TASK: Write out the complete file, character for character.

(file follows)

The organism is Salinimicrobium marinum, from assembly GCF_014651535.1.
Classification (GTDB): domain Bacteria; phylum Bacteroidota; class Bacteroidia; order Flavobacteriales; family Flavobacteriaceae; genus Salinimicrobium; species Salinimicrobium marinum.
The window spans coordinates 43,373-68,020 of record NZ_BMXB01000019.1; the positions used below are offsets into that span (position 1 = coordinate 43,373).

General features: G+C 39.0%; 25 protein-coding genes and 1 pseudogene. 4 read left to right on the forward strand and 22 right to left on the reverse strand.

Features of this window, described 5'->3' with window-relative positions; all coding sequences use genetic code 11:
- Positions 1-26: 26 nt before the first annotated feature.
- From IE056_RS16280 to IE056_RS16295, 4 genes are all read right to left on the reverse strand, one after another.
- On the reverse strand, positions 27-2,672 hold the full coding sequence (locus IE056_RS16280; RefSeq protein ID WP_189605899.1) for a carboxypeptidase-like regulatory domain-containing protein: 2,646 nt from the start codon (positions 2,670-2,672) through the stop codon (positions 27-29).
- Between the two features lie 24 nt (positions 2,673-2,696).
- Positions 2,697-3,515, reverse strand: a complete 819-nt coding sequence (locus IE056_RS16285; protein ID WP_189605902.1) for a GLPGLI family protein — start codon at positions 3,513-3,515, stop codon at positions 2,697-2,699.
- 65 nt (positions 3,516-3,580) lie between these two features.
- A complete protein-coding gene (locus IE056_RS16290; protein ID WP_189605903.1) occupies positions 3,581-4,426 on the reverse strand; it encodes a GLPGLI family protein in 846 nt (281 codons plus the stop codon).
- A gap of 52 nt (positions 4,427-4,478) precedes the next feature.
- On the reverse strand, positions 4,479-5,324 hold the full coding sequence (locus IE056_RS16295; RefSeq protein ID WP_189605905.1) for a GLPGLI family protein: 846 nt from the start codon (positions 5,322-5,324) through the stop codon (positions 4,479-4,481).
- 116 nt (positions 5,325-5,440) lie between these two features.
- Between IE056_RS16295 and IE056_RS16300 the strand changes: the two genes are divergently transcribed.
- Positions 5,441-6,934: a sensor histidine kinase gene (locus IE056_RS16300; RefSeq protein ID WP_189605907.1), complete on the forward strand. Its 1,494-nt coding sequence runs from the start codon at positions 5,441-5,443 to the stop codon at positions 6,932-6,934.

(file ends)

The organism is Salinimicrobium marinum, from assembly GCF_014651535.1.
Classification (GTDB): domain Bacteria; phylum Bacteroidota; class Bacteroidia; order Flavobacteriales; family Flavobacteriaceae; genus Salinimicrobium; species Salinimicrobium marinum.
The window spans coordinates 43,373-68,020 of record NZ_BMXB01000019.1; the positions used below are offsets into that span (position 1 = coordinate 43,373).

General features: G+C 39.0%; 25 protein-coding genes and 1 pseudogene. 4 read left to right on the forward strand and 22 right to left on the reverse strand.

Features of this window, described 5'->3' with window-relative positions; all coding sequences use genetic code 11:
- Positions 1-26: 26 nt before the first annotated feature.
- From IE056_RS16280 to IE056_RS16295, 4 genes are all read right to left on the reverse strand, one after another.
- On the reverse strand, positions 27-2,672 hold the full coding sequence (locus IE056_RS16280; RefSeq protein ID WP_189605899.1) for a carboxypeptidase-like regulatory domain-containing protein: 2,646 nt from the start codon (positions 2,670-2,672) through the stop codon (positions 27-29).
- Between the two features lie 24 nt (positions 2,673-2,696).
- Positions 2,697-3,515, reverse strand: a complete 819-nt coding sequence (locus IE056_RS16285; protein ID WP_189605902.1) for a GLPGLI family protein — start codon at positions 3,513-3,515, stop codon at positions 2,697-2,699.
- 65 nt (positions 3,516-3,580) lie between these two features.
- A complete protein-coding gene (locus IE056_RS16290; protein ID WP_189605903.1) occupies positions 3,581-4,426 on the reverse strand; it encodes a GLPGLI family protein in 846 nt (281 codons plus the stop codon).
- A gap of 52 nt (positions 4,427-4,478) precedes the next feature.
- On the reverse strand, positions 4,479-5,324 hold the full coding sequence (locus IE056_RS16295; RefSeq protein ID WP_189605905.1) for a GLPGLI family protein: 846 nt from the start codon (positions 5,322-5,324) through the stop codon (positions 4,479-4,481).
- 116 nt (positions 5,325-5,440) lie between these two features.
- Between IE056_RS16295 and IE056_RS16300 the strand changes: the two genes are divergently transcribed.
- Positions 5,441-6,934: a sensor histidine kinase gene (locus IE056_RS16300; RefSeq protein ID WP_189605907.1), complete on the forward strand. Its 1,494-nt coding sequence runs from the start codon at positions 5,441-5,443 to the stop codon at positions 6,932-6,934.